Our food security depends on reliable harvests from smallholder farmers but erratic weather is making their job increasingly risky, with droughts cutting into harvests across Malawi, Rwanda, Tanzania and Zambia this year.
Governments must secure the livelihoods of farmers. One proven tool to increase farmers’ resilience is crop insurance, which helps them to weather poor harvests and adapt to a changing climate. But few insurers want to enter the market, making government support — like the Kenya Agriculture Insurance Programme (KAIP) — critical.
Agriculture has always depended on the weather but climate change is making growing cycles more unpredictable. Africa’s 50 million smallholder farmers, who rely on rain-fed crops to feed their families, are feeling these changes first. For families who live season to season, a bad weather year can mean months of hunger until the next harvest.
In the short term, crop insurance can help to reduce hunger. When weather harms their crops, farmers get reimbursed for a portion of their upfront investment in seeds and fertiliser, easing the immediate financial pressure of a poor harvest.
In the long term, insurance can increase resilience. Farmers who purchase hybrid seeds suited to their local climate reliably harvest more food. But many farmers are, understandably, nervous to spend money on high-quality seed if they fear a bad year.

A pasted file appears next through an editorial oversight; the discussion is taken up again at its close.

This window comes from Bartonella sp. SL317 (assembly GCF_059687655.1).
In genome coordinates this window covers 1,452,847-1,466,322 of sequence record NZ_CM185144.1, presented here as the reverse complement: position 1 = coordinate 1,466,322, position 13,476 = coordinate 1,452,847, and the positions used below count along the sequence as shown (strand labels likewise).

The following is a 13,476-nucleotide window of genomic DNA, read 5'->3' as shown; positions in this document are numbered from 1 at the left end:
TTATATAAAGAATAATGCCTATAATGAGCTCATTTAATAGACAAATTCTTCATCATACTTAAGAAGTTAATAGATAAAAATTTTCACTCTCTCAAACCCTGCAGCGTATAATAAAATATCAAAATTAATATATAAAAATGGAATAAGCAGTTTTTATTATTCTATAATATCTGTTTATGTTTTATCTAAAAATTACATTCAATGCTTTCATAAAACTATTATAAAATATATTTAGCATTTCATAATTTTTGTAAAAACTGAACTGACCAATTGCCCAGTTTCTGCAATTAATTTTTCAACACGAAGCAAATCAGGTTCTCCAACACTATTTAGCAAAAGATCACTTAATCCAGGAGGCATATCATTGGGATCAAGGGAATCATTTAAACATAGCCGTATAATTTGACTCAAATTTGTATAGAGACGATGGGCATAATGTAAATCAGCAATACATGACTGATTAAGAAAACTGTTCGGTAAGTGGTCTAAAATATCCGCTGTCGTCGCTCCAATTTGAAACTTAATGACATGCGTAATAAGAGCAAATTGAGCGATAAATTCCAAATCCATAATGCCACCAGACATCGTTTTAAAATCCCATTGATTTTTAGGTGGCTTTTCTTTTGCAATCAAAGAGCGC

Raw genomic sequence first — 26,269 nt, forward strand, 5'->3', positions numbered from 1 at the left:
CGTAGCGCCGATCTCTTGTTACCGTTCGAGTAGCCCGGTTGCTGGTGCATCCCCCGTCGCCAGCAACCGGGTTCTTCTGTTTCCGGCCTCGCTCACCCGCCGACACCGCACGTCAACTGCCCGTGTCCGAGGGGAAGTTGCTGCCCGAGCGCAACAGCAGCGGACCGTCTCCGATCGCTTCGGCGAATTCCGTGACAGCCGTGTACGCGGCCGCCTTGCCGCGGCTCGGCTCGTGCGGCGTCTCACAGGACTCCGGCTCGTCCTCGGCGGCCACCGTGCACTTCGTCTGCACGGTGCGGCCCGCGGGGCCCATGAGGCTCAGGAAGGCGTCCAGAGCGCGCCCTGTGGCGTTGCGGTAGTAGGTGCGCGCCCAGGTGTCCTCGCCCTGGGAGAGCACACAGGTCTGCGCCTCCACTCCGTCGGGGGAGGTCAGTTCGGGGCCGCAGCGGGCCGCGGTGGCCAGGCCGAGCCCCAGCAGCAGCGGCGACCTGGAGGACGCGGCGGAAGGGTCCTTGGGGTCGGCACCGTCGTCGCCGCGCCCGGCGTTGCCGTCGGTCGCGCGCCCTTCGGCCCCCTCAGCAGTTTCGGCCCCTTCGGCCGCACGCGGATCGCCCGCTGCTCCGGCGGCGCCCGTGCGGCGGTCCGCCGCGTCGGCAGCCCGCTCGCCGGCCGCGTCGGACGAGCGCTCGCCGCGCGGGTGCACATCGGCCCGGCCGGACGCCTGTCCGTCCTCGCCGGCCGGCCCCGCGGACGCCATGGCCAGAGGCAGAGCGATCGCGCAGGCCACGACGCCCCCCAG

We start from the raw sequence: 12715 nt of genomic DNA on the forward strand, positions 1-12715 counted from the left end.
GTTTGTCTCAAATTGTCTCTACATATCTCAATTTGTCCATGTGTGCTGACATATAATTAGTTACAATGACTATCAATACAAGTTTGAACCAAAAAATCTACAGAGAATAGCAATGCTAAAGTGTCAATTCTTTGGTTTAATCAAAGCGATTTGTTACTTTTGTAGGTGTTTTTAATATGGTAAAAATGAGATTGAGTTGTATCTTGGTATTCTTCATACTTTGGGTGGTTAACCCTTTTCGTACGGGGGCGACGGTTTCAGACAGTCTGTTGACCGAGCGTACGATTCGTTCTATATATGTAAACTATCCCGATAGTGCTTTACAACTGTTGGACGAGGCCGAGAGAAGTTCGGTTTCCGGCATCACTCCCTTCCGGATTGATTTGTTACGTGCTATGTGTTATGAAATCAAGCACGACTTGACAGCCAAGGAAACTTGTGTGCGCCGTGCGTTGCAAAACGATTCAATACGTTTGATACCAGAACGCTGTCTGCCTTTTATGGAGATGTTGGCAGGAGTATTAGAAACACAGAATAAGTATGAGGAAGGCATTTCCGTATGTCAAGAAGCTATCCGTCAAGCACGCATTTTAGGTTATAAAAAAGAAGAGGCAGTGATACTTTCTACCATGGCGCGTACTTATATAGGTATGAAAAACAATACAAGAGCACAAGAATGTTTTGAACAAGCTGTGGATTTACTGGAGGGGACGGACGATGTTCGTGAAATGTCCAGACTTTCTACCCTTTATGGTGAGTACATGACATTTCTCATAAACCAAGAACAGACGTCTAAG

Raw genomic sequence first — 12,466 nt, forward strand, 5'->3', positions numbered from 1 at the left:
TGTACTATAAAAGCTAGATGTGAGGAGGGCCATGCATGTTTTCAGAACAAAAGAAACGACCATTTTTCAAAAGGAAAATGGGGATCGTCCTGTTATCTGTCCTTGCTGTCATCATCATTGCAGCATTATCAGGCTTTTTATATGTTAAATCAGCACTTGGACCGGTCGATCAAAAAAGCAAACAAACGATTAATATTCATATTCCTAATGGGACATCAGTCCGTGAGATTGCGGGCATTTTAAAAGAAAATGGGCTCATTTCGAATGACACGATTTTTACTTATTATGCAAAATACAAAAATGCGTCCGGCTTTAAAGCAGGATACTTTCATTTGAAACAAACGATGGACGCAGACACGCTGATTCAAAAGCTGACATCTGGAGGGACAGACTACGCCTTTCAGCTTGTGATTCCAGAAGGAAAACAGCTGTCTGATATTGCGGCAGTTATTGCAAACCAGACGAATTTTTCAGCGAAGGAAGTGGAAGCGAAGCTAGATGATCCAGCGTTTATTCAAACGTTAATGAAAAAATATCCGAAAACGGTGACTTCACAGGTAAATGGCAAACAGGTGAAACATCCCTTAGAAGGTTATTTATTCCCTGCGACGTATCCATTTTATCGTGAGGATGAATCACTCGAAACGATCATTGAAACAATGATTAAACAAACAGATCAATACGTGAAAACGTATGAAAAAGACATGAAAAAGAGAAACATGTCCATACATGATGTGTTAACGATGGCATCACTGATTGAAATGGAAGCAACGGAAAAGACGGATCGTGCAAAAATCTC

When farmers are confident of crop insurance coverage, they are more willing to try modern farming methods — a key to bigger harvests.
The idea is simple but the challenge is scale. Insuring 50 farmers in a single village is risky, because they’re all likely to have similar harvests. But insuring 50,000 farmers in a bigger area means the risk is more evenly spread, making it a better bet for insurance companies and more affordable for farmers.
Progressive policies can create an important incentive for agricultural insurance. In Kenya, the 2018/19 agricultural budget prioritises farmers’ resilience to “climate shocks” with a key focus on crop insurance for smallholders.
That encourages insurers, who have traditionally focused on commercial farms, to add coverage options for the small-scale farms that produce 70 percent of Kenya’s maize. Rwanda is also developing a policy on crop insurance.
Subsidies can also help to build demand. Since 2016, KAIP has offered a 50 percent insurance subsidy for smallholders growing maize and wheat, one of the first large-scale schemes in Africa. In Uganda, the government offers a 70 percent subsidy for smallholder and commercial farmers, growing the insurance sector by 17 percent in 2017.
Finally, education is critical. Given low levels of awareness around crop insurance in the region, farmers may be hesitant to buy insurance. Sensitisation can help to build farmers’ confidence in the coverage.
Once governments have set the stage with smart policies and subsidies, the challenge is adoption. Governments can encourage adoption by tapping into existing networks for farmers rather than pursuing each farmer individually. For example, co-operatives, microfinance institutions and agro dealers can be encouraged to purchase insurance on behalf of a group of farmers.
Mr Ohaga is a senior communications associate, One Acre Fund; [email protected]